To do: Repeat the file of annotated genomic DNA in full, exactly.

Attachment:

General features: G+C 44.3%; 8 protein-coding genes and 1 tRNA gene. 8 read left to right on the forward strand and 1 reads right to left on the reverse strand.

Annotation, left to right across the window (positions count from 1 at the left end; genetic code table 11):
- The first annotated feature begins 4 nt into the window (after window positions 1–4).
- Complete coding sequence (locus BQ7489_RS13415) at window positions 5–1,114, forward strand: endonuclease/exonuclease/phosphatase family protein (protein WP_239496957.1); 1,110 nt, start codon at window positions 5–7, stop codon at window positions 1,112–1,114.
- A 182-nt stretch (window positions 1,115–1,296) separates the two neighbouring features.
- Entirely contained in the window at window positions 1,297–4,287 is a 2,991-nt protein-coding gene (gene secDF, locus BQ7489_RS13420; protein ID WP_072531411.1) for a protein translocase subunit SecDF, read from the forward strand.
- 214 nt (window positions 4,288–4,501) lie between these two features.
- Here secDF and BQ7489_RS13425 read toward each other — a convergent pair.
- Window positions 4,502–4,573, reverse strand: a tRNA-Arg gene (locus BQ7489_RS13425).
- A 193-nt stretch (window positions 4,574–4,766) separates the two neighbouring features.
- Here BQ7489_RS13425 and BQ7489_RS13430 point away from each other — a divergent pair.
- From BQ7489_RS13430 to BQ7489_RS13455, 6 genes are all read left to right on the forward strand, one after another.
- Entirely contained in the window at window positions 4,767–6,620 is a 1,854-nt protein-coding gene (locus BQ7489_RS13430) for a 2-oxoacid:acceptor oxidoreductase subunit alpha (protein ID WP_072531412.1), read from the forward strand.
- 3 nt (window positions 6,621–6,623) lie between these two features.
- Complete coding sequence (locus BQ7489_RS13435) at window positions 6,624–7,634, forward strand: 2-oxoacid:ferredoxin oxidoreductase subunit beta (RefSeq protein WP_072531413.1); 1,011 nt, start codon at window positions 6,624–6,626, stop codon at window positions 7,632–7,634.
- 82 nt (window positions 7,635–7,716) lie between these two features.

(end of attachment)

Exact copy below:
General features: G+C 44.3%; 8 protein-coding genes and 1 tRNA gene. 8 read left to right on the forward strand and 1 reads right to left on the reverse strand.

Annotation, left to right across the window (positions count from 1 at the left end; genetic code table 11):
- The first annotated feature begins 4 nt into the window (after window positions 1–4).
- Complete coding sequence (locus BQ7489_RS13415) at window positions 5–1,114, forward strand: endonuclease/exonuclease/phosphatase family protein (protein WP_239496957.1); 1,110 nt, start codon at window positions 5–7, stop codon at window positions 1,112–1,114.
- A 182-nt stretch (window positions 1,115–1,296) separates the two neighbouring features.
- Entirely contained in the window at window positions 1,297–4,287 is a 2,991-nt protein-coding gene (gene secDF, locus BQ7489_RS13420; protein ID WP_072531411.1) for a protein translocase subunit SecDF, read from the forward strand.
- 214 nt (window positions 4,288–4,501) lie between these two features.
- Here secDF and BQ7489_RS13425 read toward each other — a convergent pair.
- Window positions 4,502–4,573, reverse strand: a tRNA-Arg gene (locus BQ7489_RS13425).
- A 193-nt stretch (window positions 4,574–4,766) separates the two neighbouring features.
- Here BQ7489_RS13425 and BQ7489_RS13430 point away from each other — a divergent pair.
- From BQ7489_RS13430 to BQ7489_RS13455, 6 genes are all read left to right on the forward strand, one after another.
- Entirely contained in the window at window positions 4,767–6,620 is a 1,854-nt protein-coding gene (locus BQ7489_RS13430) for a 2-oxoacid:acceptor oxidoreductase subunit alpha (protein ID WP_072531412.1), read from the forward strand.
- 3 nt (window positions 6,621–6,623) lie between these two features.
- Complete coding sequence (locus BQ7489_RS13435) at window positions 6,624–7,634, forward strand: 2-oxoacid:ferredoxin oxidoreductase subunit beta (RefSeq protein WP_072531413.1); 1,011 nt, start codon at window positions 6,624–6,626, stop codon at window positions 7,632–7,634.
- 82 nt (window positions 7,635–7,716) lie between these two features.